Last April, LG Electronics made a splash at NAB with its prototype ATSC mobile TV tuner in anything and everything mobile. So you might expect that by this time we'd be hearing more about this first-out-of-the-box RF tuner from the "co-developer of the technology at the heart of the ATSC Mobile DTV standard," LG Electronics.
You would be wrong.
LG sent out a press release on PR Newswire last month in which the company "applauded the rapid adoption of the flexible new standard" and noted that "to support the commercial launch of ATSC Mobile DTV receivers, mass production of the LG2160A semiconductor chip that will be used by LG and other manufacturers is underway." That's it. End of story. A search of LGE.com on "LG2160A" returns, “Sorry, no search results were found for LG2160A.”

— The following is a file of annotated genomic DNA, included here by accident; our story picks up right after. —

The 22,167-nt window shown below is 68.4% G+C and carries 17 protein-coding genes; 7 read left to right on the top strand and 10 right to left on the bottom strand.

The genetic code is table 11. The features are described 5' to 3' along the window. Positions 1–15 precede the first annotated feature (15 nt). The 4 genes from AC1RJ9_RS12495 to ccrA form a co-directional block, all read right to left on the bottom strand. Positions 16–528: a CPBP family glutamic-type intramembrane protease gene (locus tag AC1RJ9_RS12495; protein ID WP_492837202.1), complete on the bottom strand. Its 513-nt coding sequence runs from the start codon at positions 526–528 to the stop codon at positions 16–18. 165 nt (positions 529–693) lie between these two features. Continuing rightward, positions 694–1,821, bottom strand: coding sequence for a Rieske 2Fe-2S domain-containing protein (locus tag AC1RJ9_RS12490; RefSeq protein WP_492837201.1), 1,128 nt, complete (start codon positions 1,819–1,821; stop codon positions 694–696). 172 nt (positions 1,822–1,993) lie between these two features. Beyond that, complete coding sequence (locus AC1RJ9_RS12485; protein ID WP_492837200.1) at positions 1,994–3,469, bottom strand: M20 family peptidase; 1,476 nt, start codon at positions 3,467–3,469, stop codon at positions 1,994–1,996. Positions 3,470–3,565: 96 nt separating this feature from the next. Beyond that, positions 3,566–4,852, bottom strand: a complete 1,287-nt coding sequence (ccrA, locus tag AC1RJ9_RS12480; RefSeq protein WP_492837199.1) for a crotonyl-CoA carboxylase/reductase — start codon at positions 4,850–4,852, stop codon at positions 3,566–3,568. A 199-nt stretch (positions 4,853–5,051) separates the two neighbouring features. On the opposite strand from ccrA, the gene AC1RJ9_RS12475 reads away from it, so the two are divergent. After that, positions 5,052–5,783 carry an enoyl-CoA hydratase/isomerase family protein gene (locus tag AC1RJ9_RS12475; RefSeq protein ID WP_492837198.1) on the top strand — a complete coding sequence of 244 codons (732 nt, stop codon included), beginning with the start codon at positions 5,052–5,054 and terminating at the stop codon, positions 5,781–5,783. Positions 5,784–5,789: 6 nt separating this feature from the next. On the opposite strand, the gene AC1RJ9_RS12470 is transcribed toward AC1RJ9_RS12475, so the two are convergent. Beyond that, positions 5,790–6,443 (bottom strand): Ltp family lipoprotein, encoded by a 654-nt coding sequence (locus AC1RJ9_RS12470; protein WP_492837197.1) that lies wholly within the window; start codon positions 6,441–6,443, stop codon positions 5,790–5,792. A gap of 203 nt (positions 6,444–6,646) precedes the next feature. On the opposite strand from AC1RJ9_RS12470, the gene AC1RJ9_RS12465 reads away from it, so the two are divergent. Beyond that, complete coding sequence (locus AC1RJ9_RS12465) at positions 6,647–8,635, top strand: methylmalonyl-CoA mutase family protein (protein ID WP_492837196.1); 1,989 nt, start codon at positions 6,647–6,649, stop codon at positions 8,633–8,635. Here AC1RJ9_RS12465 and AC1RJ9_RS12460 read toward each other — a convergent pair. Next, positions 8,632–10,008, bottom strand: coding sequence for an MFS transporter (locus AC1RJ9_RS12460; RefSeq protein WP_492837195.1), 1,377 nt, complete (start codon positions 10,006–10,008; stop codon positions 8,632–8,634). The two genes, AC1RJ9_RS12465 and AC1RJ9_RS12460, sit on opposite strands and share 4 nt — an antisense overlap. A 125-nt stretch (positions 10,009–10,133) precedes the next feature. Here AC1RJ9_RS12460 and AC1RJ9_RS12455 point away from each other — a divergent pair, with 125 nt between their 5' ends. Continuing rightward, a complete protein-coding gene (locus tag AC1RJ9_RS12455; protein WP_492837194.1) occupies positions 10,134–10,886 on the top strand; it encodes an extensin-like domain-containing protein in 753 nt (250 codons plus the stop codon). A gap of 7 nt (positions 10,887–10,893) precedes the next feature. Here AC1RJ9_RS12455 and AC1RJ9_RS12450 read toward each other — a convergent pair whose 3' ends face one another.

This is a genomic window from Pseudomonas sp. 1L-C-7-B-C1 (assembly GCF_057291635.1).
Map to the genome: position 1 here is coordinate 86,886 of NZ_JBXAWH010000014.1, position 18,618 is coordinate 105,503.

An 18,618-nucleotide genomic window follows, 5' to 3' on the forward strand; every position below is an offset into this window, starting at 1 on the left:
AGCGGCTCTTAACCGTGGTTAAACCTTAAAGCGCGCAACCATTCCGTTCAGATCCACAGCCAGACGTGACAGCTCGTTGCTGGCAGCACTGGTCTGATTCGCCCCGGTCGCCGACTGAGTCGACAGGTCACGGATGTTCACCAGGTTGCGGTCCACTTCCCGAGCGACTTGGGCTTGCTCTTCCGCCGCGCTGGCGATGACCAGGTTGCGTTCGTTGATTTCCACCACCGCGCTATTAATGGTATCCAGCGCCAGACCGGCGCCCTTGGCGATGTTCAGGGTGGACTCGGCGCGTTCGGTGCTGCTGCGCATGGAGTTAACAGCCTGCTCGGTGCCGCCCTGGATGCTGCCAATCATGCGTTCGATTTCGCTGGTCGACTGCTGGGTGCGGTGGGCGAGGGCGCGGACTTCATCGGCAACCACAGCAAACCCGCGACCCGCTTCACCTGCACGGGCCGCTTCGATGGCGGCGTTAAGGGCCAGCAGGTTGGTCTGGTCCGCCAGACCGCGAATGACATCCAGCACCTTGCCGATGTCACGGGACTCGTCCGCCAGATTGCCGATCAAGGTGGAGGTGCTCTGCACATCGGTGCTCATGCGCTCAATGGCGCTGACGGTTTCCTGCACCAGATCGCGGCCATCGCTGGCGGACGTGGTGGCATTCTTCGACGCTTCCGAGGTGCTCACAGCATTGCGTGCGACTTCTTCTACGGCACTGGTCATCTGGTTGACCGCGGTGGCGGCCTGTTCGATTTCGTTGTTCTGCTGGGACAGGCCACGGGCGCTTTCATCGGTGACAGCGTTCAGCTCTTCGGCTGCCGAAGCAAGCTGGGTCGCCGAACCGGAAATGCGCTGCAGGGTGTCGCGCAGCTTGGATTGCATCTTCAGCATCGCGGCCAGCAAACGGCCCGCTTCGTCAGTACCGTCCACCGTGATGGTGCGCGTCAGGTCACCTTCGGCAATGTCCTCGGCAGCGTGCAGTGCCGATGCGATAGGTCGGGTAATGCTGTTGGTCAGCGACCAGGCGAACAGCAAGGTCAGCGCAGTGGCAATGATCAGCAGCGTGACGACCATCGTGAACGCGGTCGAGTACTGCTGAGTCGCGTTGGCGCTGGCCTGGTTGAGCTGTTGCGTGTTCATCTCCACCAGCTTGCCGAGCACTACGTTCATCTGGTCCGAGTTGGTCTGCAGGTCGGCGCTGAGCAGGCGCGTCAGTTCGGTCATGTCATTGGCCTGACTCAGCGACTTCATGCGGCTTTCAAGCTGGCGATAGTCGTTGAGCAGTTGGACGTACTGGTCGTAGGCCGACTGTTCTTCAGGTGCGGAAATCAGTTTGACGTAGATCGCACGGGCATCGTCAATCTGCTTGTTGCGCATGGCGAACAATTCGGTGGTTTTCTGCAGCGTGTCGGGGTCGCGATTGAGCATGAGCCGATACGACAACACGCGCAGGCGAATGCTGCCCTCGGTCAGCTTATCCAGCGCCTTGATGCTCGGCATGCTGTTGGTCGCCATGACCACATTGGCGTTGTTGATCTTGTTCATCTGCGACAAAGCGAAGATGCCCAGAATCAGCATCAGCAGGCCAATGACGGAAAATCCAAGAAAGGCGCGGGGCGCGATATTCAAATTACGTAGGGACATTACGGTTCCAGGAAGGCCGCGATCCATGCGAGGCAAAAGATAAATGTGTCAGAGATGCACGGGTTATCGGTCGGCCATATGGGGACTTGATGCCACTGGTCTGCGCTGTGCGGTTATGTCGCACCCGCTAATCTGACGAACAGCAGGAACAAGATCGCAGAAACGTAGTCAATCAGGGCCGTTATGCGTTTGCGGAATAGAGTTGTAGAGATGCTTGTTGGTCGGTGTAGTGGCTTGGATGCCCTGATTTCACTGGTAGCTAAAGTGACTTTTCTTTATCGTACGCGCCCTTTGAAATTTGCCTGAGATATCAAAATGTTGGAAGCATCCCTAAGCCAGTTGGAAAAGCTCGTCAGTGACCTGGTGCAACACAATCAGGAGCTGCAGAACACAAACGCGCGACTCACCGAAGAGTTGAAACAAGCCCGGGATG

With no more recent enlightenment on offer, you can download the April 2009 preliminary LG2160A data sheet. LG says the single-chip tuner is being tested in prototype GSM and CDMA phones and reportedly will show up in a portable DVD player sometime next year.
Not to be outdone in the obfuscation department by its fellow Korean industrial giant, Samsung is equally secretive about what it's calling "the world’s first single-chip-compatible [solution] with the newly approved North American mobile digital TV broadcasting standard," which the company announced on Business Wire the same day as LG's announcement hit the wires.
Like the LG2160A, the 65nm S3C4F61 system-on-a-chip is MIA on the corporate Web site, save for this cryptic message: “For more details about product specifications or technical files, please inquire through 'Contact us.' Some information may be limited to the authorized person or company.” What information there is about the S3C4F61 can be found deep inside Samsung's Web site.